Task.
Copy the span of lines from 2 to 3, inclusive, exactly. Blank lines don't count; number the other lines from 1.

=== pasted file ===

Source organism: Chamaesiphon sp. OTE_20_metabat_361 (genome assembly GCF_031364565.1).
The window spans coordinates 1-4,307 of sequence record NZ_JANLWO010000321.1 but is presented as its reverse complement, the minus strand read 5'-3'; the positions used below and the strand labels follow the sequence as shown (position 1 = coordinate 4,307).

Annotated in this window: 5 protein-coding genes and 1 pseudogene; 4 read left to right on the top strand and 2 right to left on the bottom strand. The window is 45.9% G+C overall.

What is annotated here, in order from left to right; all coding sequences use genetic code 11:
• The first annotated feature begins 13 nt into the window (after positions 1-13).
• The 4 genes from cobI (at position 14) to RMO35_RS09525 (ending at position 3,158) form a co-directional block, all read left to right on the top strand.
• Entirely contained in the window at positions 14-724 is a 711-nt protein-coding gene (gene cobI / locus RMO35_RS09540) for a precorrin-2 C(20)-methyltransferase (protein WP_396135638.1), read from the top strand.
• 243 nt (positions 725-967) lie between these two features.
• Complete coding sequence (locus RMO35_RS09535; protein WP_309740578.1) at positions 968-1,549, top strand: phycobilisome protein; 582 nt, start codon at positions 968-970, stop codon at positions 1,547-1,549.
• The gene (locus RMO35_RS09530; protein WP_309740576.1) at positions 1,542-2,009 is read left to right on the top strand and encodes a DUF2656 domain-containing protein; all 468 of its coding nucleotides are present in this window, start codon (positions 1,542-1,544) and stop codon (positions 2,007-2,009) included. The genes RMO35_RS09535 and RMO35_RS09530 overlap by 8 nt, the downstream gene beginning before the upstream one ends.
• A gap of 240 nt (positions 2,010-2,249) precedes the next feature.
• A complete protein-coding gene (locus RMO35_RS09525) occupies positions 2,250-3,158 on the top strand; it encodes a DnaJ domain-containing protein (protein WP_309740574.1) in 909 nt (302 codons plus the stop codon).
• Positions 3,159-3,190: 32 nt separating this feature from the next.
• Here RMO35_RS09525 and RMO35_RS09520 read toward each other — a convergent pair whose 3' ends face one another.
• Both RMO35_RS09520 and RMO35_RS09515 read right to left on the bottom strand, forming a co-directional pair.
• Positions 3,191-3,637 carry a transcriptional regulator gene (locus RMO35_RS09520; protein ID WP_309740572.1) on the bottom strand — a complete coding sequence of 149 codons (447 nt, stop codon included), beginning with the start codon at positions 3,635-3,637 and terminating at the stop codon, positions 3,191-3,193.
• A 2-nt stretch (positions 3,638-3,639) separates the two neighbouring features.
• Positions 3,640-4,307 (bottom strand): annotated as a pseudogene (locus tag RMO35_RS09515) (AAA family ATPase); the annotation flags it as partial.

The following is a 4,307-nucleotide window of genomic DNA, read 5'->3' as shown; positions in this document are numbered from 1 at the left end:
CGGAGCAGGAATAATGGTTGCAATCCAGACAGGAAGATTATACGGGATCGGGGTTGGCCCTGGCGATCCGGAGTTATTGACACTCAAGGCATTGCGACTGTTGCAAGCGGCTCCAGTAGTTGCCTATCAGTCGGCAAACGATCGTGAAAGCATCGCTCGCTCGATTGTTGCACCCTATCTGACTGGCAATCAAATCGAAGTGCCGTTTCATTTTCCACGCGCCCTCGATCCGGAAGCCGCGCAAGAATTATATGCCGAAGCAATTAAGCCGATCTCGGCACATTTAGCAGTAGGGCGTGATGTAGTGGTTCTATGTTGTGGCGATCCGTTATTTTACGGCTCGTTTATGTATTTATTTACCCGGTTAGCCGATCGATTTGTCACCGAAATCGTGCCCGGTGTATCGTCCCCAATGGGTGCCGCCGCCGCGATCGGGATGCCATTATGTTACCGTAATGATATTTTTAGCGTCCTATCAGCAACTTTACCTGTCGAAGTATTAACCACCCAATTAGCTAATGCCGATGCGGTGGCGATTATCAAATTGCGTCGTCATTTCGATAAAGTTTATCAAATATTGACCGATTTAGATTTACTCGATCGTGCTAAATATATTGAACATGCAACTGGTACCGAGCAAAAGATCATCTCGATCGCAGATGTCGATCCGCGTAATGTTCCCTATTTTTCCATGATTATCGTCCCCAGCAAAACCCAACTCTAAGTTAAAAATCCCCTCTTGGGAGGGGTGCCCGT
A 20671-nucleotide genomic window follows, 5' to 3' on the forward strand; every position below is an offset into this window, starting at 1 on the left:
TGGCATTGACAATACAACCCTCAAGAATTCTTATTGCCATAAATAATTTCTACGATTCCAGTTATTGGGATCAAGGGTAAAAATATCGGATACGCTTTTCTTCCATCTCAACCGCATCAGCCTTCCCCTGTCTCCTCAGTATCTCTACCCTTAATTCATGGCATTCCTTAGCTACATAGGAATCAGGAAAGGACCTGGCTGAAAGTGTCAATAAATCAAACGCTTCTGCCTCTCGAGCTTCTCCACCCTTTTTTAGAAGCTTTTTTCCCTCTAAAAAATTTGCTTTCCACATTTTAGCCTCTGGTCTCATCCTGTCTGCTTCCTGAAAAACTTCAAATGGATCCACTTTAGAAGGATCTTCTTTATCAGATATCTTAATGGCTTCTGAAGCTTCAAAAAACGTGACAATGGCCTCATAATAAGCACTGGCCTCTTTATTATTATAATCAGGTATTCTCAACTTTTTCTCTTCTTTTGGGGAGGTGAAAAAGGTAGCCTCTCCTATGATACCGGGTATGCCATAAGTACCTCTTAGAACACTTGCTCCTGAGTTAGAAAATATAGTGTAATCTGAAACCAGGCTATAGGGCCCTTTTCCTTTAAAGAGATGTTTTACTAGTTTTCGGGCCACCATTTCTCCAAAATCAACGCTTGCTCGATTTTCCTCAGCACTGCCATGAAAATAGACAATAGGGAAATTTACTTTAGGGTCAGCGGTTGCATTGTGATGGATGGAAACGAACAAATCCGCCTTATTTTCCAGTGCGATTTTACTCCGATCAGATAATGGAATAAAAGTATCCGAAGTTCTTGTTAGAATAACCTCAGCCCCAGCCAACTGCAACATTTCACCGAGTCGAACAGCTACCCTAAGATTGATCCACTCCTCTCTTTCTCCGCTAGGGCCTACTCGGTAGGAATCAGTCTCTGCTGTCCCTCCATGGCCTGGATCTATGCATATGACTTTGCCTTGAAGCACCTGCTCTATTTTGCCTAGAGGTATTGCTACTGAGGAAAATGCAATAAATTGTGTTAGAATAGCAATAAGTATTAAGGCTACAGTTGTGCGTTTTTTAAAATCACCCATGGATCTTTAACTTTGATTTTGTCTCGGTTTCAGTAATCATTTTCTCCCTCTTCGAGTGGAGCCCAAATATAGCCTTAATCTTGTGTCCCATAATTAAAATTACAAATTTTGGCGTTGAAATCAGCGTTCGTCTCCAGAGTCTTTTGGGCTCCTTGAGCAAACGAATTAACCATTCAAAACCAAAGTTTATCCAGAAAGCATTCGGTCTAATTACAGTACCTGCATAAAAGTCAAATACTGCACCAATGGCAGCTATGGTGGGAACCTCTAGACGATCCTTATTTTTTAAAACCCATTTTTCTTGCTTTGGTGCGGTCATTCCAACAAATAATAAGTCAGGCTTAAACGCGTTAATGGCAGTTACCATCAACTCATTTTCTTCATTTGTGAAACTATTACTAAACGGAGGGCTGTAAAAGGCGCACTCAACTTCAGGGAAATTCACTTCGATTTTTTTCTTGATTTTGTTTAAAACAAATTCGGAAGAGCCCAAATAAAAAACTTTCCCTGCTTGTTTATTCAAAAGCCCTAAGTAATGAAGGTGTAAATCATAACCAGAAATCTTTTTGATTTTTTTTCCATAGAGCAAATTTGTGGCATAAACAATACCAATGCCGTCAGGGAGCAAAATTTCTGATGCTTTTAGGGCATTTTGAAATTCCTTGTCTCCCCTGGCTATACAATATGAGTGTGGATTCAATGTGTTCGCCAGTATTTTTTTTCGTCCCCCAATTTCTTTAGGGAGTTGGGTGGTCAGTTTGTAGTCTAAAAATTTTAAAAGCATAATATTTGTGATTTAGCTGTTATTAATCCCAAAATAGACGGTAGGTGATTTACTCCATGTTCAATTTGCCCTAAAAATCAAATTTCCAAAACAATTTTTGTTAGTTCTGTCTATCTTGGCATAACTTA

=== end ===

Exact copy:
The window spans coordinates 1-4,307 of sequence record NZ_JANLWO010000321.1 but is presented as its reverse complement, the minus strand read 5'-3'; the positions used below and the strand labels follow the sequence as shown (position 1 = coordinate 4,307).

Annotated in this window: 5 protein-coding genes and 1 pseudogene; 4 read left to right on the top strand and 2 right to left on the bottom strand. The window is 45.9% G+C overall.